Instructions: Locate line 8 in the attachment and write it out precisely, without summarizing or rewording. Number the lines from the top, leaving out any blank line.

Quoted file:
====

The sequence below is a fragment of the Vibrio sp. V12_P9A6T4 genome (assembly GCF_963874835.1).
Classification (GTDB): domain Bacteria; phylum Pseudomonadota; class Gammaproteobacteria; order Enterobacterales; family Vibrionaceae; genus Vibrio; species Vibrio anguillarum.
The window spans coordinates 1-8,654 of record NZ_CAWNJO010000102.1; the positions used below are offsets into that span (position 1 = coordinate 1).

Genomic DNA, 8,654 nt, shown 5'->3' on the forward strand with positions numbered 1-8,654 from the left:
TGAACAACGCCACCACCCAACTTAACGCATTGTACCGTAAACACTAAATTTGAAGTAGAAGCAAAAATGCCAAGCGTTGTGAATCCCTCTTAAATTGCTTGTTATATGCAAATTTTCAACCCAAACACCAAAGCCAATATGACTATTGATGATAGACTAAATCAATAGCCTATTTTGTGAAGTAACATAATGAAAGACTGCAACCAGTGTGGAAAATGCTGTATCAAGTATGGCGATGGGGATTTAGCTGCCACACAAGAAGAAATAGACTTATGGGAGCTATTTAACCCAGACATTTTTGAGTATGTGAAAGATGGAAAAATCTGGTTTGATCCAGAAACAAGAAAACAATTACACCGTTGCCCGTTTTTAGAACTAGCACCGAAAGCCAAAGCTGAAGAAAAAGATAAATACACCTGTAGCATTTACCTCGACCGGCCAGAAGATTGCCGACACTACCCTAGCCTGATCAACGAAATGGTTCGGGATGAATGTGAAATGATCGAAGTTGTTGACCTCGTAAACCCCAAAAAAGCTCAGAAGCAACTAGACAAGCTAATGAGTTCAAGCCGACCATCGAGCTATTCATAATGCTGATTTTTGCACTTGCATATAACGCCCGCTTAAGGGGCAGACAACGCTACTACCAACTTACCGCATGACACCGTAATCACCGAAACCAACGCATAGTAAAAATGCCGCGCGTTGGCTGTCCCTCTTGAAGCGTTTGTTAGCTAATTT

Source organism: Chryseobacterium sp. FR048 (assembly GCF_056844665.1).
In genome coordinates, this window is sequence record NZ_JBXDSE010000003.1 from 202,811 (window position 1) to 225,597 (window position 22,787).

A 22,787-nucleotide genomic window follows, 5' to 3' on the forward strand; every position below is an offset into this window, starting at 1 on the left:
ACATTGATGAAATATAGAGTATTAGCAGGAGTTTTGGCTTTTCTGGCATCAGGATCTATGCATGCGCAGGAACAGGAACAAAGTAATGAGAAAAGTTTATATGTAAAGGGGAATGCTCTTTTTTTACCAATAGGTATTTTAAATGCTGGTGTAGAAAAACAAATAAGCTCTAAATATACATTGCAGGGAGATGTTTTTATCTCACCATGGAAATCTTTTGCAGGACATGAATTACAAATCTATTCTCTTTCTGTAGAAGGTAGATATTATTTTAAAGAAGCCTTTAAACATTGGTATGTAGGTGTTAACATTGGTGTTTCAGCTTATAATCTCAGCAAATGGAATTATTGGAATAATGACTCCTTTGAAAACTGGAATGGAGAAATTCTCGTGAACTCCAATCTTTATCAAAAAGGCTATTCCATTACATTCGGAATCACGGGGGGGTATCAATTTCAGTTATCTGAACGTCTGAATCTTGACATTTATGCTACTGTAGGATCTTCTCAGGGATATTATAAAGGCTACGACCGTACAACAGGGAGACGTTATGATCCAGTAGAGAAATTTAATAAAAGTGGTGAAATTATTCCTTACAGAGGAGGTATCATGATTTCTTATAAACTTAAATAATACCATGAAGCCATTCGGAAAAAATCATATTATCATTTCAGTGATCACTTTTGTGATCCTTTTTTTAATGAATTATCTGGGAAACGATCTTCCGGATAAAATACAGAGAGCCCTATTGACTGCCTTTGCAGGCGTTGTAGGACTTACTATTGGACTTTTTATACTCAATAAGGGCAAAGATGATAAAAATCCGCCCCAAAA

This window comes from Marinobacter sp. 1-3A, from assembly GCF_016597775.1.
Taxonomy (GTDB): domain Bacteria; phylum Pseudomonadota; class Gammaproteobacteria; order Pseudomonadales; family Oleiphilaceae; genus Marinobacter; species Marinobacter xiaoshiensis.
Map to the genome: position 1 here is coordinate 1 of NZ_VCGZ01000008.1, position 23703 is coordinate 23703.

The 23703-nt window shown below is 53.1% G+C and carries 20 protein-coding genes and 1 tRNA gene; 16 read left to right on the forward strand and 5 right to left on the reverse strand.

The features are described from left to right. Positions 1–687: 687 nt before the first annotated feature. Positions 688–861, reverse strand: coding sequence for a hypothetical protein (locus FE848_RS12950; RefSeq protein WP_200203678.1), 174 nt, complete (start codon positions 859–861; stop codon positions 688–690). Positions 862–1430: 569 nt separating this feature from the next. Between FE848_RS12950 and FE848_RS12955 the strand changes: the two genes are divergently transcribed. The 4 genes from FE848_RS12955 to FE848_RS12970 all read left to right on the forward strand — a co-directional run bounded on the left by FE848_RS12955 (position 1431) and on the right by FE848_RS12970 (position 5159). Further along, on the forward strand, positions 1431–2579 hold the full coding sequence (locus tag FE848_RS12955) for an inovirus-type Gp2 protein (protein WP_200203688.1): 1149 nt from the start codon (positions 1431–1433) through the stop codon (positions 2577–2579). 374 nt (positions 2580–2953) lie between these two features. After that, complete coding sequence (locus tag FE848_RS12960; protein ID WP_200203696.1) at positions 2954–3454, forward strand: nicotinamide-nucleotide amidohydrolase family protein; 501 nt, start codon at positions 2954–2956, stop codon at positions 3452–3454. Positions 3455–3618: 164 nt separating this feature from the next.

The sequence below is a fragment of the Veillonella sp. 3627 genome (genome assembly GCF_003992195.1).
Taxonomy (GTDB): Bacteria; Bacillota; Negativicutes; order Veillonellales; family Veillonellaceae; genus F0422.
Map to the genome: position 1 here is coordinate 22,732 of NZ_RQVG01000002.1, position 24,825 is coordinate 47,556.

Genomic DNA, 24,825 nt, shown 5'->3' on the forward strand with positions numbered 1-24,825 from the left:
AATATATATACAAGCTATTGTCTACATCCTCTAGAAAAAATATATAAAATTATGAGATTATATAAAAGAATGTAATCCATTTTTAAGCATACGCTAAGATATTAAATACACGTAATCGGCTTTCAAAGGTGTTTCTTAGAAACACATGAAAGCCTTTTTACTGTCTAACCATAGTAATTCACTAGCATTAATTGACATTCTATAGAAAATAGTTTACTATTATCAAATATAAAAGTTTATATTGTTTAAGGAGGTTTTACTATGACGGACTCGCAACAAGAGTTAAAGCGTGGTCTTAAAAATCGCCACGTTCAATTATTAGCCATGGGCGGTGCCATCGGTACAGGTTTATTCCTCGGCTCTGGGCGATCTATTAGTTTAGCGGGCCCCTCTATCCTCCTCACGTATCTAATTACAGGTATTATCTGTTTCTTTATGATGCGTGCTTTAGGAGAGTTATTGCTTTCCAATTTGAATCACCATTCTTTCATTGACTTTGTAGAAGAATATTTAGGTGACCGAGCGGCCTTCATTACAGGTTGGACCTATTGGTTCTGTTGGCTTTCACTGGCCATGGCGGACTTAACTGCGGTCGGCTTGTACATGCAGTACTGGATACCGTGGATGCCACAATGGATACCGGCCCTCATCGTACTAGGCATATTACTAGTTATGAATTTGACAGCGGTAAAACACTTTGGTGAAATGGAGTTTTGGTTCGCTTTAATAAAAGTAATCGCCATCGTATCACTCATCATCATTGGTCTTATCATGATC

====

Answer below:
A 22,787-nucleotide genomic window follows, 5' to 3' on the forward strand; every position below is an offset into this window, starting at 1 on the left: